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Discuss this Article

anon327766
Post 9

Just go to the ENT. I'm pretty sure 16 years of school wins over reading an article or what other non-doctors think.

clintflint
Post 8

@KoiwiGal - They might be harmless to your tonsils but they sure can give you a few sleepless nights until you work out what they are. I kept feeling like I had something in my throat and spotted a tiny lump of white on one of my tonsils.

I went to the internet and left convinced that the lump was cancer or a cyst or a symptom of strep or any number of things. Every time I looked at it, it seemed to be bigger (which I now realize was my imagination).

When I went to the doctor she basically explained that lots of people have tonsil stones and they are pretty easy to tell from cysts if you know what to look for. But it was pretty embarrassing. I don't want to discourage anyone from going to the doctor, but you need to try not to overreact.

KoiwiGal
Post 7

@anon273547 - The cysts aren't food trapped in the area, those are the tonsil "stones" or tonsilloliths. The cysts are the same as any other kind of skin infections, basically. They might have several causes (including diseases like strep throat).

The stones are generally thought to be caused by a buildup of food getting caught in the tonsils, which is why they are usually associated with bad breath. But, generally, they are pretty harmless in terms of tonsil pathology.

anon273547
Post 6

Go to an ENT doc. If you have strep they can do a culture. I had the same thing and was walking around thinking I had cancer after a doctor freaked me out.

I had a CT scan but can't do the dye because of an allergy so they wanted to biopsy. The second doc said it looked like a cyst and come back in four weeks. He didn't feel it was necessary to biopsy. If it grows we will then biopsy and he could remove tonsil. He said cysts are food or something -- anything just trapped in that area. If it's cancer it grows fast from what I understand and it's hard, not soft to the touch.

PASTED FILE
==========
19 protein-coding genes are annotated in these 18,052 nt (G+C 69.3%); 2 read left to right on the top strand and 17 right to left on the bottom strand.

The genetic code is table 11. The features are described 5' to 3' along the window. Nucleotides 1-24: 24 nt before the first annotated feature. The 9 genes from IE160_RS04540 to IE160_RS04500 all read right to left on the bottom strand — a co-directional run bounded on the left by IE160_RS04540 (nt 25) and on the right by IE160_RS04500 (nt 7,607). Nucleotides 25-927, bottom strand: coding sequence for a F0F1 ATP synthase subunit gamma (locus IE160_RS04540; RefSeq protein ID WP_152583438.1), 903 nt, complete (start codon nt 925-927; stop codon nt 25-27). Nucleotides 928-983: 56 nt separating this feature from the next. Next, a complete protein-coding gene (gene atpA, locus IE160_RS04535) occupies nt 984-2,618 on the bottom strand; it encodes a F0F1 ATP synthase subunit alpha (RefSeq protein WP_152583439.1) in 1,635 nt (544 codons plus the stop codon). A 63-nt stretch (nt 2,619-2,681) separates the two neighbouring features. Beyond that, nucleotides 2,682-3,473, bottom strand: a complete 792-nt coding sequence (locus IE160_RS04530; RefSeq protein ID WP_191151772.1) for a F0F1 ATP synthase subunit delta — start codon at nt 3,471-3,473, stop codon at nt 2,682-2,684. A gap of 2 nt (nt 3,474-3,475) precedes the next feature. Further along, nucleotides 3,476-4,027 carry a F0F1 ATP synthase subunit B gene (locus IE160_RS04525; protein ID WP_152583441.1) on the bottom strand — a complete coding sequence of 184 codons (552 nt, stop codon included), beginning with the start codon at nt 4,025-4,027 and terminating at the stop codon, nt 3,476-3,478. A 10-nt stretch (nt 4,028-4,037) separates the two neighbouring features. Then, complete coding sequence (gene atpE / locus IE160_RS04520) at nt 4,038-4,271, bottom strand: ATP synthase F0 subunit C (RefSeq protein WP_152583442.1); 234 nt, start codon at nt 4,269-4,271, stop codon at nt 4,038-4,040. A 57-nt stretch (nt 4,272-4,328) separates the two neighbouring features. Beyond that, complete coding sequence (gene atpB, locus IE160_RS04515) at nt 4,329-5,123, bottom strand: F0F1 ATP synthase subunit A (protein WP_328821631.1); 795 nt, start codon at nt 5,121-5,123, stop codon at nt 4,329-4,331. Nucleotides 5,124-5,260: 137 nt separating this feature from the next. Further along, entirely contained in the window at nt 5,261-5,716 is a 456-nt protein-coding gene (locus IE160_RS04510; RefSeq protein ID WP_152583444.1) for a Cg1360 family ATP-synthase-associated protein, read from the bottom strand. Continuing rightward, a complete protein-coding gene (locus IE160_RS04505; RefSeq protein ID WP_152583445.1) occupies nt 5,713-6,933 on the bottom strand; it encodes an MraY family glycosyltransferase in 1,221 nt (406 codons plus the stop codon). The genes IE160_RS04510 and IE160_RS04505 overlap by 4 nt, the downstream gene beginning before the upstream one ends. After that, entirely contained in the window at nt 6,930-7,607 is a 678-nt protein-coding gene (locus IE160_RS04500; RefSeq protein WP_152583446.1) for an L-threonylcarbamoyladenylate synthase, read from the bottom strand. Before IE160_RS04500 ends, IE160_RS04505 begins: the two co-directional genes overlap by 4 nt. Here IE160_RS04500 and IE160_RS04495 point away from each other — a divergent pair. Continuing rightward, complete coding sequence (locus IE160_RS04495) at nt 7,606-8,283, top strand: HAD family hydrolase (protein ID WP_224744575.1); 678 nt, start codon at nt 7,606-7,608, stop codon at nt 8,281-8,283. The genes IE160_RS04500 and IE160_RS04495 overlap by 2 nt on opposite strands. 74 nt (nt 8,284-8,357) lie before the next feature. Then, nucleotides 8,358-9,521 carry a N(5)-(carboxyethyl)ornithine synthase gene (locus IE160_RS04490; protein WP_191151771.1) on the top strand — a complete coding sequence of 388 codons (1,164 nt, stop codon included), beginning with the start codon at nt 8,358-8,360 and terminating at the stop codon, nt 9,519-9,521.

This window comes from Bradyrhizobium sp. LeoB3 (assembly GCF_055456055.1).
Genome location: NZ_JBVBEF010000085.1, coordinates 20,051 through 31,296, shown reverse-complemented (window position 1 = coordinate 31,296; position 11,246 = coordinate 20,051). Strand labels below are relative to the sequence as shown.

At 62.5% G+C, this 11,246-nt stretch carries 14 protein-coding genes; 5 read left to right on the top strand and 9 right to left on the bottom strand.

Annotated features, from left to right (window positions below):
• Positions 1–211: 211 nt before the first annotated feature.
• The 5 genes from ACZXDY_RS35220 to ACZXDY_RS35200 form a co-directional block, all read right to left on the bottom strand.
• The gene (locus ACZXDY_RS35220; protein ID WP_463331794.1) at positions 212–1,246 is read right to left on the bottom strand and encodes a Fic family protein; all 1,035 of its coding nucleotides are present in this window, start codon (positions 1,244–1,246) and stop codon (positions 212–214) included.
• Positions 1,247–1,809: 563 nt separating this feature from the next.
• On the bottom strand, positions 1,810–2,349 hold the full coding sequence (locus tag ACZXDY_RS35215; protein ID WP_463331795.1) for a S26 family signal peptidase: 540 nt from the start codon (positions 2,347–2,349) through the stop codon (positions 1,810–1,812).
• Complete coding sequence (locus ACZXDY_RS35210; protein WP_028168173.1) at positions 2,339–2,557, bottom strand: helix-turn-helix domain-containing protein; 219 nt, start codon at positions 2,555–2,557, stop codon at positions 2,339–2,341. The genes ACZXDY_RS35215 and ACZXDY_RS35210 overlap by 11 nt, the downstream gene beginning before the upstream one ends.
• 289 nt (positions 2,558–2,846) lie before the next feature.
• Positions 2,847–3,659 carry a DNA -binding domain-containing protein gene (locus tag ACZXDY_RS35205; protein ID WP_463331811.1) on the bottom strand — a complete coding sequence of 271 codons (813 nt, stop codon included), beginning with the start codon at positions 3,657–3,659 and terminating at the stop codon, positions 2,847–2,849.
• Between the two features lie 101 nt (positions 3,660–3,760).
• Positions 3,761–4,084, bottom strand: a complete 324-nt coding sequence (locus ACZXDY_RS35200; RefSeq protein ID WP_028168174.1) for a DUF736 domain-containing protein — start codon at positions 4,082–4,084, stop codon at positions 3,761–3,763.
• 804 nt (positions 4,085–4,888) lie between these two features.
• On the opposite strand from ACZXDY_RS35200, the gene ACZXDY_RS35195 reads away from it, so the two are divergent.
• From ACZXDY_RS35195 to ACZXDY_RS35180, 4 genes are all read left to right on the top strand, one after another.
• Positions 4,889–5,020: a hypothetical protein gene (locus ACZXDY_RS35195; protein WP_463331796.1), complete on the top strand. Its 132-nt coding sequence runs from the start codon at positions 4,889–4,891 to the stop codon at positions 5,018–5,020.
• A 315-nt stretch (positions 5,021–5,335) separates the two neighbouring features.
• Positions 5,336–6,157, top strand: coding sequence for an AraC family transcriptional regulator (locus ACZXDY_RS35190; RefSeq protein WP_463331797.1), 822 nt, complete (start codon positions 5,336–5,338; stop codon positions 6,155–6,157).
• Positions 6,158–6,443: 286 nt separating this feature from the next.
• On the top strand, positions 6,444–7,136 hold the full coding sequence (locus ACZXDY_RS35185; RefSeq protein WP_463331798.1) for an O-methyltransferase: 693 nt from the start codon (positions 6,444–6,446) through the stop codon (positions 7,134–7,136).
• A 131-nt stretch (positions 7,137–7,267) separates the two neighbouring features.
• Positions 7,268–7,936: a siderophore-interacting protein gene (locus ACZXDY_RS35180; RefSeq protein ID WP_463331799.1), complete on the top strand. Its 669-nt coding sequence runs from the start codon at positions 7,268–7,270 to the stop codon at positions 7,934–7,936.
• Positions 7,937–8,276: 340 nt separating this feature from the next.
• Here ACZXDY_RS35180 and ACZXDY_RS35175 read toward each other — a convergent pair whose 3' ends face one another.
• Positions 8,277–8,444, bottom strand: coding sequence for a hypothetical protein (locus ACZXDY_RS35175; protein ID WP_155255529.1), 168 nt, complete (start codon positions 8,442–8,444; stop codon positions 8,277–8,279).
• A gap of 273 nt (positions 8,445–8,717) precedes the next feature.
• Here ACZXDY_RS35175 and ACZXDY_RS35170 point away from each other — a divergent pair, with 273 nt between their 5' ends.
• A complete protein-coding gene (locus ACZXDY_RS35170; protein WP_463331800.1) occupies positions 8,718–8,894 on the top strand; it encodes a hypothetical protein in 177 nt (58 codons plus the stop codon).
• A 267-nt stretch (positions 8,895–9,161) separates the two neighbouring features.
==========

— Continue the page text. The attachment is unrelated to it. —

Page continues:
I suggest you get it checked out, since ENT docs know what to look for.

Good luck. I am waiting mine out for the next month. I didn't even know it was there until a doc saw it in a routine exam. I still have no clue but the second doc said it appears to be a cyst.

anon256624
Post 5

A tonsil cyst doesn't hurt or bleed. It's a yellowish looking rounded and smooth bump. With strep or a throat infection, you would more than likely have a sore throat and redness. It would appear irritated. Tonsil cysts are painless. In my case, I didn't even know I had one until I went to have my stuffy ear looked at. The doctor saw it when checking my throat.

My ENT said to leave it alone as long as it doesn't bother me. But definitely go see your ENT.

anon133315
Post 4

I've had infectious mononucleosis in June. It began with severe tonsillitis which was mistreated with a antibiotic that put me in hospital due to an allergic reaction. Had two other antibiotics in the next 10 days.